Workouts with water.
June 12, 2000 -- I've always had a so-so relationship with water. At summer camp in Maine, I remember desperately clinging to the docks until the very last moment, when my frustrated swim counselor nearly drop-kicked me into the icy lake. Summer after summer, I was grouped with the tadpoles and the guppies, never the dolphins or sharks.
So it was no surprise that as an adult I gravitated towards land-based activities like running. But about seven years ago, my back rebelled, which wreaked havoc on my 6-mile-a-day jogging habit. I couldn't imagine giving up on running. Luckily, I'd just read in a fitness magazine that working out in water was as good as doing it on land. So I slapped on my ratty old Speedo and took to the water.
Walking onto the pool deck that first day, wearing a big blue aqua running belt that would keep me buoyant in the deep water, I scanned the pool for other aqua exercisers. There were some silver-haired ladies schmoozing by the stairs and the usual lines of lap swimmers, but there were no other water runners. I slunk over to the slow lane and slipped in. As I began my soggy jog to nowhere, I felt vaguely ridiculous and overly aware of curious glances.
But after about an hour, my legs were tired, my heart was racing, and my back didn't hurt. So I kept at it. When my back finally got better, and I laced up my sneakers again, my heart and muscles felt strong, and I hadn't lost a step.
Changing the Way People See Water Exercise
Before I started this routine, I thought of aqua exercise as something that might be fine for my grandmother, but way too wimpy for me. "That's wrong," says Mary E. Sanders, MS, professor of health ecology at the University of Nevada, Reno, and creator of many aquatics programs. "While water exercise can be great for older and overweight people, it's equally good for serious -- even competitive -- athletes." What's more, if you're pressed for time, water exercise is a great way to squeeze an intense workout into a short period.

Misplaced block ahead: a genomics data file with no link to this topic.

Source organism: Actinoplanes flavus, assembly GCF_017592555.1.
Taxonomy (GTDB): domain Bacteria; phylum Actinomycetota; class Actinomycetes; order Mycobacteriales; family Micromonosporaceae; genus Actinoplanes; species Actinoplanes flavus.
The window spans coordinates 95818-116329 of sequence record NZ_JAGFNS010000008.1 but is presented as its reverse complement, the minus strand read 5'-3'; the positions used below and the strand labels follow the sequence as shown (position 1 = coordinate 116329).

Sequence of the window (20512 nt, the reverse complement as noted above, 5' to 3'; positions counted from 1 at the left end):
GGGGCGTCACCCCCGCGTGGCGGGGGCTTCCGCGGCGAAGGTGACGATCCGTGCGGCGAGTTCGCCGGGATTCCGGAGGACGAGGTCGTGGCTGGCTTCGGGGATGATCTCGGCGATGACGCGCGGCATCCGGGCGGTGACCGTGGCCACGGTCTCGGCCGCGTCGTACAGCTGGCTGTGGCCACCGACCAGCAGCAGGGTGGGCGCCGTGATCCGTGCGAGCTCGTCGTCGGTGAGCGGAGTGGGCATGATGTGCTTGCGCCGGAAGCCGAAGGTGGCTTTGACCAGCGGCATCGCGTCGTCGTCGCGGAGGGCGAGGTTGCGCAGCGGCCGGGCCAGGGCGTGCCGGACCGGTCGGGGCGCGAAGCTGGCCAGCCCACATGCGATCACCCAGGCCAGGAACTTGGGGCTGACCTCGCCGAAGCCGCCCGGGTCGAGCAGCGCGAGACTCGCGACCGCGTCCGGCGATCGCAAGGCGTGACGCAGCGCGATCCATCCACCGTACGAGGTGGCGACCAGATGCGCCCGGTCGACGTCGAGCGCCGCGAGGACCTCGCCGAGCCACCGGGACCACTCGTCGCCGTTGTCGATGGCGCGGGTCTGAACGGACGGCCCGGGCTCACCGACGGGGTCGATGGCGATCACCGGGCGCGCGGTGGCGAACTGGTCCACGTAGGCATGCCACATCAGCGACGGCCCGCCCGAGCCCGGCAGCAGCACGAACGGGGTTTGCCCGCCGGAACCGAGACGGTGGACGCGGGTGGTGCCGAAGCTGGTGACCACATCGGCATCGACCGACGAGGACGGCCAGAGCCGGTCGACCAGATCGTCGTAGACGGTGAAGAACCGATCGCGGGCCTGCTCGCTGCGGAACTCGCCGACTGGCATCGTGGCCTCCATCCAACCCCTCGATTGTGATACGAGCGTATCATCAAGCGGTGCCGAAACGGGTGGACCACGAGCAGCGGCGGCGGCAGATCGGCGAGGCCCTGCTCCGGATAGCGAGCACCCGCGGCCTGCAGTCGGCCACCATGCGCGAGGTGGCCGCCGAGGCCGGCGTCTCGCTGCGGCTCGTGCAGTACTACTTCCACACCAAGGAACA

Sanders should know. Besides looking the part of someone who's discovered a terrific workout, she's done numerous studies comparing water exercise to its land-based counterparts. Time and again she's found that the wet workouts are as good or better than dry ones in terms of fat and calorie burning, cardiovascular efficiency, and endurance.
In one of her studies, walkers who water-trained for four months increased their on-land walking speeds by more than 16% and their stride lengths by 10%. And check out these numbers: a 130-pound person burns about 6 calories per minute by aerobic dancing. The same person running in deep water at an 11-minute-per-mile pace burns about 11 calories per minute.
And more and more people are diving in. Besides ordinary folks like me, world-class athletes such as Carl Lewis are into water exercise. Their pool workouts give their bodies a break between grueling land sessions, while helping to increase speed and sharpen form. "Active recovery," they call it. College runners and basketball and volleyball players also can routinely be found training in water.